As Ben-Gurion Airport Bars Non-Passengers, Poll Shows Majority Of Israelis Support Airport Closure

Crowds of Israelis waiting for flights at Ben-Gurion Airport on Monday, July 19. (Photo: Twitter)

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Ben-Gurion Airport officials announced on Monday that only ticket-holders will be allowed into passenger terminals, with non-passengers barred from entering.

Entry to terminals 1 and 3 will only be allowed to passengers holding a boarding ticket up to four hours before their departure, with only minors and passengers with disabilities permitted to be accompanied into the terminal by non-ticket holders.

Virus cases in Israel have continued to rise and the number of seriously ill patients surpassed 100 on Monday for the first time in months, which Health Ministry Director-General Prof. Nachman Ash called “troubling.”

Some health officials have called to implement tighter travel restrictions but the Bennett-Lapid government has been reluctant to implement too many virus rules, only voting last week to reinstate the “green pass” system, allowing only vaccinated and recovered patients to attend some public events.

Contrary to the government, a poll carried out for Radio 103FM showed surprising results: 59% of the Israeli public think that closing Ben-Gurion is an appropriate restriction versus 41% of the public who are opposed to the measure.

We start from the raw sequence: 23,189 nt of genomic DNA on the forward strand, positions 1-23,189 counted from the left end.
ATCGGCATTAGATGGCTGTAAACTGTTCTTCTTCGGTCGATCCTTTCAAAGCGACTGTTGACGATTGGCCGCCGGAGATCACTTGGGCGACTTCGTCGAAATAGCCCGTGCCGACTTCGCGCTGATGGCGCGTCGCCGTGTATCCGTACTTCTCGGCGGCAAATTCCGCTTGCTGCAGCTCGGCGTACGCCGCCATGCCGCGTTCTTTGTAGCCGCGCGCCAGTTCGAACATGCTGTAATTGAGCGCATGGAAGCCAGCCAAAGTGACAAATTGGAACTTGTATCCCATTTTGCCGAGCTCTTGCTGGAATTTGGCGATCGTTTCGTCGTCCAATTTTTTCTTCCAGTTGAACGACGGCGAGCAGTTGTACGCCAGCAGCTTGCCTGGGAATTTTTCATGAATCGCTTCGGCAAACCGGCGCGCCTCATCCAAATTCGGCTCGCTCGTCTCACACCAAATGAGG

The poll results also showed that 48% of the public support a further tightening of coronavirus restrictions versus 52% who prefer the existing situation.

(YWN Israel Desk – Jerusalem)


  1. This has been the normal policy at some major global airports for years and it makes absolute sense, especially during these times. Anyone who has flown in/out of BG airport knows what a “zoo” it can be with crowds of people congregating around the security gates waiting to greet arrivals or say a last goodbye to departures. For some reason, travelers come to a dead stop just as they reach the entrances and exits blocking those behind them while they do a tearful hello/goodbye to their friends and mishpacha in the welcome delegation waving signs and balloons without regard to everyone else. Both for public health and security reasons, as well as simple ease of transit, this policy should remain in effect even after Covid with the obvious exception of allowing one family member or aide to assist minors or handicapped. (Of course, if you are a chashuvah rav or askan, you are greeted at the boarding ramp and privately escorted out through the VIP area and don’t have to deal with any of the above.)

  2. One does not have to be a chashuvah rav or askan, to be greeted at the boarding ramp and privately escorted out through the VIP area. You just need to pay for it. The excellent Ben Gurion VIP service is open to anyone who pays for it.